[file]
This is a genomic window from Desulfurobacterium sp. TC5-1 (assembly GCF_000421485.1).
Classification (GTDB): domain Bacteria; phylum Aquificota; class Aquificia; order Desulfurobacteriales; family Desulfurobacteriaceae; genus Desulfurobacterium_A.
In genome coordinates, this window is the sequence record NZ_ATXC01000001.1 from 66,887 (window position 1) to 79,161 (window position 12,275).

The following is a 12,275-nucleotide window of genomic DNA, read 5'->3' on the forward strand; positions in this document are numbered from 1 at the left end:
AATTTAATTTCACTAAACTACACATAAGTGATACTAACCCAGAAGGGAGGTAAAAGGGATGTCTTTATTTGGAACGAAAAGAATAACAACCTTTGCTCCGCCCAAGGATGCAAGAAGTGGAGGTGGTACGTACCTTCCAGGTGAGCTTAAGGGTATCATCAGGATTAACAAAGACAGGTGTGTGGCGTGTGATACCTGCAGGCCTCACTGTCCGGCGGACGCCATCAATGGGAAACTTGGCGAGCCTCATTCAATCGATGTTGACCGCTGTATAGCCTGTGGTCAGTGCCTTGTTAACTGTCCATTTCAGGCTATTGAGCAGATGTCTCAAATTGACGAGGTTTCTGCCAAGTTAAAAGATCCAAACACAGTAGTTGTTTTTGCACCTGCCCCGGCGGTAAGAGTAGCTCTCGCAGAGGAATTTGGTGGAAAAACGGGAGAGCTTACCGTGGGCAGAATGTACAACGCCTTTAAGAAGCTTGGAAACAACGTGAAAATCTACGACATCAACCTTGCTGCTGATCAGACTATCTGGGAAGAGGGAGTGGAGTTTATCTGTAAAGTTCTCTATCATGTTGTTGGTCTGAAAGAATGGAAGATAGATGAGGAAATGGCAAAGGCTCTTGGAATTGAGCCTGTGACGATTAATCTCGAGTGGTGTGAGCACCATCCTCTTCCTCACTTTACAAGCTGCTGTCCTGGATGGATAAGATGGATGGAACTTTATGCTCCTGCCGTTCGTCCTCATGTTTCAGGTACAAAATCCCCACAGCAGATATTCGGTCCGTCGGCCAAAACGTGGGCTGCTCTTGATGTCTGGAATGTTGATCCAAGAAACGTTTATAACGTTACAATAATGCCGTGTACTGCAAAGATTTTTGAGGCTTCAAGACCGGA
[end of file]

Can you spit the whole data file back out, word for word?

This is a genomic window from Desulfurobacterium sp. TC5-1 (assembly GCF_000421485.1).
Classification (GTDB): domain Bacteria; phylum Aquificota; class Aquificia; order Desulfurobacteriales; family Desulfurobacteriaceae; genus Desulfurobacterium_A.
In genome coordinates, this window is the sequence record NZ_ATXC01000001.1 from 66,887 (window position 1) to 79,161 (window position 12,275).

The following is a 12,275-nucleotide window of genomic DNA, read 5'->3' on the forward strand; positions in this document are numbered from 1 at the left end:
AATTTAATTTCACTAAACTACACATAAGTGATACTAACCCAGAAGGGAGGTAAAAGGGATGTCTTTATTTGGAACGAAAAGAATAACAACCTTTGCTCCGCCCAAGGATGCAAGAAGTGGAGGTGGTACGTACCTTCCAGGTGAGCTTAAGGGTATCATCAGGATTAACAAAGACAGGTGTGTGGCGTGTGATACCTGCAGGCCTCACTGTCCGGCGGACGCCATCAATGGGAAACTTGGCGAGCCTCATTCAATCGATGTTGACCGCTGTATAGCCTGTGGTCAGTGCCTTGTTAACTGTCCATTTCAGGCTATTGAGCAGATGTCTCAAATTGACGAGGTTTCTGCCAAGTTAAAAGATCCAAACACAGTAGTTGTTTTTGCACCTGCCCCGGCGGTAAGAGTAGCTCTCGCAGAGGAATTTGGTGGAAAAACGGGAGAGCTTACCGTGGGCAGAATGTACAACGCCTTTAAGAAGCTTGGAAACAACGTGAAAATCTACGACATCAACCTTGCTGCTGATCAGACTATCTGGGAAGAGGGAGTGGAGTTTATCTGTAAAGTTCTCTATCATGTTGTTGGTCTGAAAGAATGGAAGATAGATGAGGAAATGGCAAAGGCTCTTGGAATTGAGCCTGTGACGATTAATCTCGAGTGGTGTGAGCACCATCCTCTTCCTCACTTTACAAGCTGCTGTCCTGGATGGATAAGATGGATGGAACTTTATGCTCCTGCCGTTCGTCCTCATGTTTCAGGTACAAAATCCCCACAGCAGATATTCGGTCCGTCGGCCAAAACGTGGGCTGCTCTTGATGTCTGGAATGTTGATCCAAGAAACGTTTATAACGTTACAATAATGCCGTGTACTGCAAAGATTTTTGAGGCTTCAAGACCGGA